Research has found a way to identify the most deadly type of cancer at a much earlier stage, potentially saving thousands of lives.

A simple test could identify the deadliest cancers sooner and save thousands of lives, a new study suggests.

Experts hailed an “exciting” breakthrough which means disease which is now only spotted when it is too late to treat could be spotted many years earlier.

Scientists from Barts Cancer Institute carried out tests on almost 500 patients.

They found that a particular “signature” of three proteins in the urine identified the most common form of pancreatic cancer, with 90 per cent accuracy.

Almost 9,000 people a year are diagnosed with the disease in the UK – and just three per cent survive five years.

Despite major advances treating other forms of cancer, survival rates for pancreatic cancer have barely changed in four decades.

There is currently no test to diagnose it early.Experts said the findings, published in the journal Clinical Cancer Research, could be used to create a simple inexpensive urine test to screen patients at risk of the disease.

When the cancer is found at an early stage, survival rates can be as high as 60 per cent, they said.

Pancreatic cancer is often called a “silent killer” because it can progress without clear symptoms.

More than 80 per cent of cases are diagnosed when cancer has spread, meaning it is too late for surgery to remove their tumour – the only curative treatment now available.

When there are signs of disease, they can be difficult to distinguish from a common inflammatory condition, chronic pancreatitis.

Lead researcher, Dr Tatjana Crnogorac-Jurcevic, said the research findings had been “worth the wait”.

“This is a biomarker panel with good specificity and sensitivity and we’re hopeful that a simple, inexpensive test can be developed and be in clinical use within the next few years,” she said.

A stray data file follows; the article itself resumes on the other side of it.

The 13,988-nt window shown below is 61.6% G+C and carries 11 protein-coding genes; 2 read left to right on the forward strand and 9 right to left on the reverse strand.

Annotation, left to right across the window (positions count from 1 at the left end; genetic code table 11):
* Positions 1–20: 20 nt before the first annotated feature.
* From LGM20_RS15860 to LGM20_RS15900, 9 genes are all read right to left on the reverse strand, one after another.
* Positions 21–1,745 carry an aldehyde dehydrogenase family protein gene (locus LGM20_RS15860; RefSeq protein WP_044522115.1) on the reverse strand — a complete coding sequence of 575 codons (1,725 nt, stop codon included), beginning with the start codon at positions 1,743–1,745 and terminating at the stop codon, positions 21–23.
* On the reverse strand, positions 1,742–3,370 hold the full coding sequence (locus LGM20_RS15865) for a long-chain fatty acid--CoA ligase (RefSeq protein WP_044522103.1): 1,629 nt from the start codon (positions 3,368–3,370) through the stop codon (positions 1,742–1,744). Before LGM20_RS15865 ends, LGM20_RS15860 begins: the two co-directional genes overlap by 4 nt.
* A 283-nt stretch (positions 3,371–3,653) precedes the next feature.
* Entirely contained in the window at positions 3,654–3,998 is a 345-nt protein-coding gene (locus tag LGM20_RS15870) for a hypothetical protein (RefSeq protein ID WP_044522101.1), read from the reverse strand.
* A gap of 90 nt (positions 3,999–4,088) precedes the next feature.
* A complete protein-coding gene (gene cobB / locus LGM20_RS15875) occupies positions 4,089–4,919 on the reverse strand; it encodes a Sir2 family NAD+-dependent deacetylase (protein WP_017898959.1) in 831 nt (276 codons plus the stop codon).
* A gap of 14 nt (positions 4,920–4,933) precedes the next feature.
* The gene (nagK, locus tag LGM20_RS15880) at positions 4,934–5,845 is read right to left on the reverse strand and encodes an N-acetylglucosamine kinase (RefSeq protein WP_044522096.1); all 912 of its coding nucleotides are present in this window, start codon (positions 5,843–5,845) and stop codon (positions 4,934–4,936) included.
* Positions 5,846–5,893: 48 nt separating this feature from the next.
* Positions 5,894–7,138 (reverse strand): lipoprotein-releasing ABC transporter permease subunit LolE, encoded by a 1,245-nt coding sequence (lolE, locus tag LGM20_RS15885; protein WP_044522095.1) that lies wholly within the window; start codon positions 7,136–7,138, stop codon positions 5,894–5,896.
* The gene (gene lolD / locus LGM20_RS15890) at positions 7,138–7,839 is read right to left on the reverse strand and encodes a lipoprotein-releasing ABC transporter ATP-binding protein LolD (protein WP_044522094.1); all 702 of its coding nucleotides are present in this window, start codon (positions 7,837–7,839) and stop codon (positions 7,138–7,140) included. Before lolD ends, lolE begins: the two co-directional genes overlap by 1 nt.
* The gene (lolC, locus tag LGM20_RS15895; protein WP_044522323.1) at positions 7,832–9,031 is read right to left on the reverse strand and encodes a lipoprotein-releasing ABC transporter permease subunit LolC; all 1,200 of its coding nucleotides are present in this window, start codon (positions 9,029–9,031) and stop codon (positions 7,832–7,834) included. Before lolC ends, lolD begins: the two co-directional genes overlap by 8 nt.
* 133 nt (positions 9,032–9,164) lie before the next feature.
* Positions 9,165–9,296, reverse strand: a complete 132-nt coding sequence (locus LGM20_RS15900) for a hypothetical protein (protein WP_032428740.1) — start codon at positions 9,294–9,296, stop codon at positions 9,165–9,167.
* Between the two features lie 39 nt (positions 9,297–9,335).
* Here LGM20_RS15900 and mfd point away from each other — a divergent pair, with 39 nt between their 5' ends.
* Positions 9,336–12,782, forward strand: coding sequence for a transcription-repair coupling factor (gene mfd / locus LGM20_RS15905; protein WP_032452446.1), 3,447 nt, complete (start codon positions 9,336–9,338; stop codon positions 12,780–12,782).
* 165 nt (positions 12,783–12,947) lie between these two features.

Professor Nick Lemoine, co-author and Director of Barts Cancer Institute, said: “For a cancer with no early stage symptoms, it’s a huge challenge to diagnose pancreatic cancer sooner, but if we can, then we can make a big difference to survival rates,”.

“With pancreatic cancer, patients are usually diagnosed when the cancer is already at a terminal stage, but if diagnosed at stage 2, the survival rate is 20 per cent, and at stage 1, the survival rate for patients with very small tumours can increase up to 60 per cent.”

Maggie Blanks, chief executive of charity the Pancreatic Cancer Research Fund said: “This is an exciting finding and we hope to see this research taken forward into a much needed early diagnostic test. Early diagnosis is an important part of our overall efforts against this aggressive cancer, alongside developing new treatments to tackle the disease once diagnosis is made.”

While there is no universal cause of pancreatic cancer, those who are obese, develop diabetes after the age of 50, and have a family history of the disease are at greatest risk.

The study examined 488 urine samples, including 192 from patients known to have pancreatic cancer, 92 from patients from chronic pancreatitis as well as samples from healthy patients and those with other conditions. An increase in three proteins – LYVE1, REG1A and TFF1 – identified stage I and stage II pancreatic cancer with over 90 per cent accuracy.

In 2014 the National Institute for Health and Care Excellence refused to fund a treatment which can extend lives among those with pancreatic cancer.

Source: The Telegraph

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